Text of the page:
Video: Close race

By
NBC News
updated 10/31/2004 8:16:39 PM ET 2004-11-01T01:16:39

It looks like this election is going to be what we always thought it would be: close. Really close. 

Two days out, the latest NBC News/Wall Street Journal poll shows a dead-even race between President Bush and Sen. John Kerry. Nevertheless, it seems to have some good news for Bush on the missing explosives in Iraq and on Osama bin Laden's recent message that was broadcast to the world. 

According to the survey, conducted by Hart/McInturff, Bush gets support from 48 percent of likely voters, Kerry gets 47 percent, and independent Ralph Nader gets 1 percent. That's a slight change from the previous NBC/Journal poll released earlier this month, when Bush and Kerry were tied at 48 percent.

This poll — which was conducted Oct. 29-31 among 1,014 likely voters, and which has a margin of error of plus-minus 3.1 percentage points — comes after a flurry of other surveys that show the presidential race is too close to call, both nationally and in key battleground states. Moreover, it comes after an eventful week, in which the two campaigns, the press, and the public focused on 380 tons of missing explosives in Iraq, and also on the tape Osama bin Laden released on Friday.

When asked whether the Bush administration is at fault and should be held accountable for the missing explosives, 49 percent of the respondents in the poll say no, while just 38 percent say yes. In addition, the survey finds that 24 percent say Osama bin Laden's recent statement that "any state that does not mess with our security, has naturally guaranteed its own security" made them more inclined to vote for Bush. Twelve percent say it made them more inclined to vote for Kerry, and 62 percent say it made no difference at all. (This question about bin Laden has a margin of error of 4.0 percentage points.)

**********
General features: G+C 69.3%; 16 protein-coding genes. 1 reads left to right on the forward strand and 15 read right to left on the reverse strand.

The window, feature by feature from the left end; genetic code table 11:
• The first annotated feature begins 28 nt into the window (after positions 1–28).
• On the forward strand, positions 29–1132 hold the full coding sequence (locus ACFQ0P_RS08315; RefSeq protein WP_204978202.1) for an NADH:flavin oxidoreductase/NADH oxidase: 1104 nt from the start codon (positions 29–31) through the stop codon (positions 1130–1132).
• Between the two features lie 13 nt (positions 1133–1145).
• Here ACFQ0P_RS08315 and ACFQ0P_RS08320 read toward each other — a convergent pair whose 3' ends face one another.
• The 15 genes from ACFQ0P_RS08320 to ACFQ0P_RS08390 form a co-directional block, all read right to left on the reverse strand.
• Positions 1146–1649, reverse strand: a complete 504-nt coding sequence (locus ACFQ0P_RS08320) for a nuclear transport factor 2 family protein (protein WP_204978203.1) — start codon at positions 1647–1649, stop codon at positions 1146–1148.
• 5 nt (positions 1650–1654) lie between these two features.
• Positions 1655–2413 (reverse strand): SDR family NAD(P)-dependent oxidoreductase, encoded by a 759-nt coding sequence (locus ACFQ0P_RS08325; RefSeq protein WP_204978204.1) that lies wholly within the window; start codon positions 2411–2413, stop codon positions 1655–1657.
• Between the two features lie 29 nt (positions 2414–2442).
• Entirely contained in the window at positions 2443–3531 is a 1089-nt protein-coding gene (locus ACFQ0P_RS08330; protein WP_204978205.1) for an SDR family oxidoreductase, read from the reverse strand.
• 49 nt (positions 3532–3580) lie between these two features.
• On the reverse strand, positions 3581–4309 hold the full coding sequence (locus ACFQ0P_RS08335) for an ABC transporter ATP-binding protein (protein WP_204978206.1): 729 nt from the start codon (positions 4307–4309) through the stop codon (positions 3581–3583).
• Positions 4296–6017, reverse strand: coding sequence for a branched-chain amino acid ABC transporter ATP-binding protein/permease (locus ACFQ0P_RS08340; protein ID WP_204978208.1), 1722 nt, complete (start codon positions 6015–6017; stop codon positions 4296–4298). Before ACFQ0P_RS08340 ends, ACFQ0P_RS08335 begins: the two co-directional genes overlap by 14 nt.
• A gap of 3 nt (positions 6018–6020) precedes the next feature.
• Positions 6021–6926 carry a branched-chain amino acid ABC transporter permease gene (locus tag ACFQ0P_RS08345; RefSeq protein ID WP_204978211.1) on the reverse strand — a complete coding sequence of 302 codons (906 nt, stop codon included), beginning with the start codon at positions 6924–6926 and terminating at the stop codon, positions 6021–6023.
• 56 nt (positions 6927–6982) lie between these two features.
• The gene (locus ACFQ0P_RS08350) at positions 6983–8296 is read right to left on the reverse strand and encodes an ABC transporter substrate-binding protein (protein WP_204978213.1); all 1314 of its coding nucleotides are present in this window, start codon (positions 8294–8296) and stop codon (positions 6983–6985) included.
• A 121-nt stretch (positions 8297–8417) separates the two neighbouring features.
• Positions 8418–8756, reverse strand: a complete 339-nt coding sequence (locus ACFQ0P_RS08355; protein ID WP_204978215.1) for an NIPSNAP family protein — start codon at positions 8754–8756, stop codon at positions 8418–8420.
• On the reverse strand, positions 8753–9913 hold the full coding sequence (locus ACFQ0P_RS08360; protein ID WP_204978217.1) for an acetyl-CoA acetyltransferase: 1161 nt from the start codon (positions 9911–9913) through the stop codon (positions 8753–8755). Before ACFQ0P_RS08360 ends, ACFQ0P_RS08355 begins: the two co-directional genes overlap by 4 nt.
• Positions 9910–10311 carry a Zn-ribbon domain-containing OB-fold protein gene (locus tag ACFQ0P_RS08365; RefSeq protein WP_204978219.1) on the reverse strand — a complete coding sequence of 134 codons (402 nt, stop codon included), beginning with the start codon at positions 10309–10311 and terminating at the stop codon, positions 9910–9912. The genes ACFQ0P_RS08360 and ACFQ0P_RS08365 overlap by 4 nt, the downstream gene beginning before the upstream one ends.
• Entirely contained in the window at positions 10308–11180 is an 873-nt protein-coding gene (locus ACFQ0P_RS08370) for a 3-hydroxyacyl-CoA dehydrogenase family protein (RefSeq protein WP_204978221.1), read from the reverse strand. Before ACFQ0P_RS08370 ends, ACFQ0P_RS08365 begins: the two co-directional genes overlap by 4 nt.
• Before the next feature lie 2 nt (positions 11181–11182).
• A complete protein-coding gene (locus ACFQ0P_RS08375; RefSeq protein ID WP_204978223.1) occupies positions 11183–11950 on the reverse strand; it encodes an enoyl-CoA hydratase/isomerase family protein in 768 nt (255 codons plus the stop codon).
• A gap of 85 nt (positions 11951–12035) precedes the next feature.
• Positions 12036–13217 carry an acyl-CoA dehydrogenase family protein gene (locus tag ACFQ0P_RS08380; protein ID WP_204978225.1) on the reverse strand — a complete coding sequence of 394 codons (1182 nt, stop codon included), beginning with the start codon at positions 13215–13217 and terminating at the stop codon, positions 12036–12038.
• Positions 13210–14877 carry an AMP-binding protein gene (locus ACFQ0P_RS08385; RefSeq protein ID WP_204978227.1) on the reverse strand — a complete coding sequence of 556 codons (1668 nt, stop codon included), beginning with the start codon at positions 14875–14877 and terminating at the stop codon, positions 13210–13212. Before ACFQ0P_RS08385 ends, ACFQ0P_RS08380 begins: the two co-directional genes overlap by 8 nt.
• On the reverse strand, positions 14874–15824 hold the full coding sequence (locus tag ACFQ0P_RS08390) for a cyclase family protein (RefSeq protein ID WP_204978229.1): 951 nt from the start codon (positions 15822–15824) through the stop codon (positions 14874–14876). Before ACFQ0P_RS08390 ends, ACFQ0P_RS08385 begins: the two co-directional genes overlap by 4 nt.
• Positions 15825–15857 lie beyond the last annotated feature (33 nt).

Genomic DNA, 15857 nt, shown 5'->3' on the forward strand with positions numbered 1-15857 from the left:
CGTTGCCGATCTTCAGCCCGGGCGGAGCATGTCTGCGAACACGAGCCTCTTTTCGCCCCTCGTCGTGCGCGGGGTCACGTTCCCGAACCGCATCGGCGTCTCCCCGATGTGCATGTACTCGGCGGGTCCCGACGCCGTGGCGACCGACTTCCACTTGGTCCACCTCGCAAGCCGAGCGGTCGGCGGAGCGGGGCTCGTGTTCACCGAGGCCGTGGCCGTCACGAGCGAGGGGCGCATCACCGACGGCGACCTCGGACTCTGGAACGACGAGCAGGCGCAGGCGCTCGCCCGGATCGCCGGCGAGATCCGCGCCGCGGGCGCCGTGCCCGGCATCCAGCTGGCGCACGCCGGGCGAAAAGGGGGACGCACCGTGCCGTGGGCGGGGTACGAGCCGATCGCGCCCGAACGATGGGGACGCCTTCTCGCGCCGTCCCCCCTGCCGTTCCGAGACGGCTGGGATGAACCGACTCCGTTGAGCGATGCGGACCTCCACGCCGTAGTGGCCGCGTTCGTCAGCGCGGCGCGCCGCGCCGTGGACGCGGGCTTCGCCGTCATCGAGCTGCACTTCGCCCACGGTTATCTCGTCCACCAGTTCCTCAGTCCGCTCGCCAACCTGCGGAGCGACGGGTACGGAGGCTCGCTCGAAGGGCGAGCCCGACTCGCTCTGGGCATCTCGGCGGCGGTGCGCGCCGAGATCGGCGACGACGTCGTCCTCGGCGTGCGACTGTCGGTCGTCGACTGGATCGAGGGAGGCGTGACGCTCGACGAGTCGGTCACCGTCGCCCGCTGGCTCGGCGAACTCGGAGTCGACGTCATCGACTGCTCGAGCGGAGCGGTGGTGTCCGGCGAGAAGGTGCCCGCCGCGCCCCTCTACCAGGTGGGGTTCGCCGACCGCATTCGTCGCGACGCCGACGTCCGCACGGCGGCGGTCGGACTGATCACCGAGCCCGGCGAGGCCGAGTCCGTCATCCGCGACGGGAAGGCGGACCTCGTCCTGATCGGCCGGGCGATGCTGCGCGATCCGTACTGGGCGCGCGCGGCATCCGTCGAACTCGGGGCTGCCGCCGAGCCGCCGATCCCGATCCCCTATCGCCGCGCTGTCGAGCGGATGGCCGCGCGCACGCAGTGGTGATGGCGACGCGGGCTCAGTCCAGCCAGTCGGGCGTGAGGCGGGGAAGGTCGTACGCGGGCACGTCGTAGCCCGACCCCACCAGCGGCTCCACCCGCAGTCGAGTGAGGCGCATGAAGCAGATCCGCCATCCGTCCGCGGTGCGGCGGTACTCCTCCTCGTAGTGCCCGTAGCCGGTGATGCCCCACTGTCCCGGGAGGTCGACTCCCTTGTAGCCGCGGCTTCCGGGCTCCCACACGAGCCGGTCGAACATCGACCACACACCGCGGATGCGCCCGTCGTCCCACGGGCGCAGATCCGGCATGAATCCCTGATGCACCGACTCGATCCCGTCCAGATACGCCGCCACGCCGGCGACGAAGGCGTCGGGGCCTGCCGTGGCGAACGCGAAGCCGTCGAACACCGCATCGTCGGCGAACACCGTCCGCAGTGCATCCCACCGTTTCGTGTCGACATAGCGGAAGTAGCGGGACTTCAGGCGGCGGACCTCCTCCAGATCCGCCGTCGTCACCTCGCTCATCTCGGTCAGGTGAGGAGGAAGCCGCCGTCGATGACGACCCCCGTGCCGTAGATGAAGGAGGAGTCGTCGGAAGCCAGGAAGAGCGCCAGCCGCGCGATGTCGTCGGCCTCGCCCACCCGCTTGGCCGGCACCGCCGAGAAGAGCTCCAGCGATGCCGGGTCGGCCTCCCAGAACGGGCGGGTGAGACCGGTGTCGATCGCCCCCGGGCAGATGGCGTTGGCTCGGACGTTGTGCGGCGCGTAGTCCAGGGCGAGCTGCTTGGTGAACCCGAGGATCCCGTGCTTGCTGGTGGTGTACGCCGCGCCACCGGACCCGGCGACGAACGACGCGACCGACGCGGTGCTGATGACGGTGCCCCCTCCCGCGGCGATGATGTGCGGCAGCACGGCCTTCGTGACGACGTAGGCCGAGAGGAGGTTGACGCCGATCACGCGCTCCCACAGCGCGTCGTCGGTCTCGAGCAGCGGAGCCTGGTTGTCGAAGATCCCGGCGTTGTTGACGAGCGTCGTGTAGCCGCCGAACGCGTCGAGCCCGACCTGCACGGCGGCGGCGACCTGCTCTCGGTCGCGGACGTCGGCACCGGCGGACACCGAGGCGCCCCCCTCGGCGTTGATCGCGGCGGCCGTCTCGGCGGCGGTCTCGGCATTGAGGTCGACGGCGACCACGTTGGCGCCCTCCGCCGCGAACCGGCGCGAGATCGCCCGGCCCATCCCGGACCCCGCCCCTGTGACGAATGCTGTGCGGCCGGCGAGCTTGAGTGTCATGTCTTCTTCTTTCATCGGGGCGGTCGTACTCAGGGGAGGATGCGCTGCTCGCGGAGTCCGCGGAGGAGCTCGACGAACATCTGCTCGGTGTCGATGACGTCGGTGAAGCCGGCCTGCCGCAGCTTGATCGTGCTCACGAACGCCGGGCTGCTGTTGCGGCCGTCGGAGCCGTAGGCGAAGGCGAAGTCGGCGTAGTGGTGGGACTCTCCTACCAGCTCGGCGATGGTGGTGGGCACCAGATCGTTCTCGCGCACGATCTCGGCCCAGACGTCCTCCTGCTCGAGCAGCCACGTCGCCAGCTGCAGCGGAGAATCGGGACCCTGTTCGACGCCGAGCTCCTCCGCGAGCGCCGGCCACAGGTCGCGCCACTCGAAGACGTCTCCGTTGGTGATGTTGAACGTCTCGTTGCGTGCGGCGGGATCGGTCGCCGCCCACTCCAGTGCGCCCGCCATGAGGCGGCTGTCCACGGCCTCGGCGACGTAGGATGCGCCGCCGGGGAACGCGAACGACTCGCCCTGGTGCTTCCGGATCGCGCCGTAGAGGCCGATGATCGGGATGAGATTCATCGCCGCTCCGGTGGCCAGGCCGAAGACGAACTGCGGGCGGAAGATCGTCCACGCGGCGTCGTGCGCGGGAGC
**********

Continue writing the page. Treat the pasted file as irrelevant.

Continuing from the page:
Furthermore, the poll shows that 49 percent of likely voters believe that terrorism and social issues are the two issues they find more important in deciding whom they will vote for in this election. That's compared with 39 percent who say the economy and health care are more important.

Mark Murray covers politics for NBC News.

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